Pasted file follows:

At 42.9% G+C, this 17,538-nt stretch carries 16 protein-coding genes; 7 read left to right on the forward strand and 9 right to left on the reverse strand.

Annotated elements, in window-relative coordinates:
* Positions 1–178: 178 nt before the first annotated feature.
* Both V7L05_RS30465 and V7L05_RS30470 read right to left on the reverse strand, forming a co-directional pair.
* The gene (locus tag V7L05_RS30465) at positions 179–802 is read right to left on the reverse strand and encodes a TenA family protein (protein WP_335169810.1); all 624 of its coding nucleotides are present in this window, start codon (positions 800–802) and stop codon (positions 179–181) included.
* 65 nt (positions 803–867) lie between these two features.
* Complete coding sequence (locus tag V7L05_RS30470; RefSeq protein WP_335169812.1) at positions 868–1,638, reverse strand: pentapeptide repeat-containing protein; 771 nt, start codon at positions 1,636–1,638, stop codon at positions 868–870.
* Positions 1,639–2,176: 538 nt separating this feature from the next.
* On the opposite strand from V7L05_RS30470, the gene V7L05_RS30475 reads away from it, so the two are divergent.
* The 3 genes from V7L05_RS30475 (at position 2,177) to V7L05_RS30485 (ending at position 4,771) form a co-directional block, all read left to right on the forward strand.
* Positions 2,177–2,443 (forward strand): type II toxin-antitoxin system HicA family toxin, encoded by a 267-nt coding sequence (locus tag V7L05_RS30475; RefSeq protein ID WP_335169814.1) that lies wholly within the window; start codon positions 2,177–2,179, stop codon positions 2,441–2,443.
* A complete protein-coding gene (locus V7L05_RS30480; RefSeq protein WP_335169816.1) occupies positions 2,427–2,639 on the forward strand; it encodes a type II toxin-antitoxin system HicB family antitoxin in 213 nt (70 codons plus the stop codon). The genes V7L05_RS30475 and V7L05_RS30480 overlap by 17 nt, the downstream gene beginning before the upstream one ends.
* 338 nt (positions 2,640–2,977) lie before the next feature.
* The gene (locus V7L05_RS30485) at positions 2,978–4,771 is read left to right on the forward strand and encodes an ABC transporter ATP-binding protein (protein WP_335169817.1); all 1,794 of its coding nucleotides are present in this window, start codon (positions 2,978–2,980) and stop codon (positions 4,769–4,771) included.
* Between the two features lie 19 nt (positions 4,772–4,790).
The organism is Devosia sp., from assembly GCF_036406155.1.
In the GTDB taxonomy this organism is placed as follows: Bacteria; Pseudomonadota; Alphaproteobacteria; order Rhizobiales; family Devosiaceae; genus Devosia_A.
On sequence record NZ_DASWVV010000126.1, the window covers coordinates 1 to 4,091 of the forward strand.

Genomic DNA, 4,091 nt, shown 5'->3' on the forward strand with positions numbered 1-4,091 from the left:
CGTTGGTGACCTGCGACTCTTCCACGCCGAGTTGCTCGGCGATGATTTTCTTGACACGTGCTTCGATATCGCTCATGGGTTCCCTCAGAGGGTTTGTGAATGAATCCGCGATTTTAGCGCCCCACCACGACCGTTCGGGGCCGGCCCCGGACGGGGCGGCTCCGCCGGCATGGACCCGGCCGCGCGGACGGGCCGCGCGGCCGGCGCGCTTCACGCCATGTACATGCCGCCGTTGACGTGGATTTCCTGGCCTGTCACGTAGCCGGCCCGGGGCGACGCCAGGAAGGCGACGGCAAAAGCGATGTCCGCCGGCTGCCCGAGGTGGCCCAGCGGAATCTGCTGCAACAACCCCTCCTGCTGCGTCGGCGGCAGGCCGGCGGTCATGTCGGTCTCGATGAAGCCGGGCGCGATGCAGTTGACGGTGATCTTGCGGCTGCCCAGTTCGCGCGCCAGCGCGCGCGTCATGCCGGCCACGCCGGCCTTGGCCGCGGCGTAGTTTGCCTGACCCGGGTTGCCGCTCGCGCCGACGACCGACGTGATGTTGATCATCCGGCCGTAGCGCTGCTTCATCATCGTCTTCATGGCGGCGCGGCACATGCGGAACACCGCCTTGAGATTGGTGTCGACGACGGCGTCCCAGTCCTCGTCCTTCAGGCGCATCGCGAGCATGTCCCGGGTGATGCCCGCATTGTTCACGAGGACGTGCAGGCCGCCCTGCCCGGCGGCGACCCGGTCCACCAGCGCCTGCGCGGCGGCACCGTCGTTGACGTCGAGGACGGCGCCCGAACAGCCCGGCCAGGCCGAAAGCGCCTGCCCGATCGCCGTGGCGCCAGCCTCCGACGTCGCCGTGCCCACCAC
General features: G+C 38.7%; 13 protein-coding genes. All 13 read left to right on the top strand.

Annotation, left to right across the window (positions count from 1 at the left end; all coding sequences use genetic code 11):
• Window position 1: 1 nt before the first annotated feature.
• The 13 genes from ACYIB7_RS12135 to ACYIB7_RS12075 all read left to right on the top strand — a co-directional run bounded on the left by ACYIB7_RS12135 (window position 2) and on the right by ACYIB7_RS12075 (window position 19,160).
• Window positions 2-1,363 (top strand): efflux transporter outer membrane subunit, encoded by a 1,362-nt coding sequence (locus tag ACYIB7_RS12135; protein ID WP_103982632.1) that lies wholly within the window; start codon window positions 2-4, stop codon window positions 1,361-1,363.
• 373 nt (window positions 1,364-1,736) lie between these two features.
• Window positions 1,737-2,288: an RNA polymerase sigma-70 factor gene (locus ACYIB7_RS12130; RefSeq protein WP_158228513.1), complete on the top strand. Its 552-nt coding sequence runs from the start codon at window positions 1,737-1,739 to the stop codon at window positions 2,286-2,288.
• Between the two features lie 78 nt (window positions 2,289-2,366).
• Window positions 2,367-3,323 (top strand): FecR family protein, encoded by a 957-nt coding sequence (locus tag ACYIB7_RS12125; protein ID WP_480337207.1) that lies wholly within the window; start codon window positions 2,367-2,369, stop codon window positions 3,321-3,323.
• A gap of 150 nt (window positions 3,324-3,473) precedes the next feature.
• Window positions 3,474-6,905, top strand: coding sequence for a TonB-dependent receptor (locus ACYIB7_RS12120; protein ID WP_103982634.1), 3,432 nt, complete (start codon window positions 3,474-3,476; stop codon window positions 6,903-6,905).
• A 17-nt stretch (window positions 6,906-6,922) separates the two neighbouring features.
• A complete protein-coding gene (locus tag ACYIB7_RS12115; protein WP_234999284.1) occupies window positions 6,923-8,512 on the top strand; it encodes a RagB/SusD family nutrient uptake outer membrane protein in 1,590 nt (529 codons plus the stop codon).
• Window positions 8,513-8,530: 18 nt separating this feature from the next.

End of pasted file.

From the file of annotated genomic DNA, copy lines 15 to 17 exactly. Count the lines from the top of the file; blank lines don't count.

* Between the two features lie 19 nt (positions 4,772–4,790).
The organism is Devosia sp., from assembly GCF_036406155.1.
In the GTDB taxonomy this organism is placed as follows: Bacteria; Pseudomonadota; Alphaproteobacteria; order Rhizobiales; family Devosiaceae; genus Devosia_A.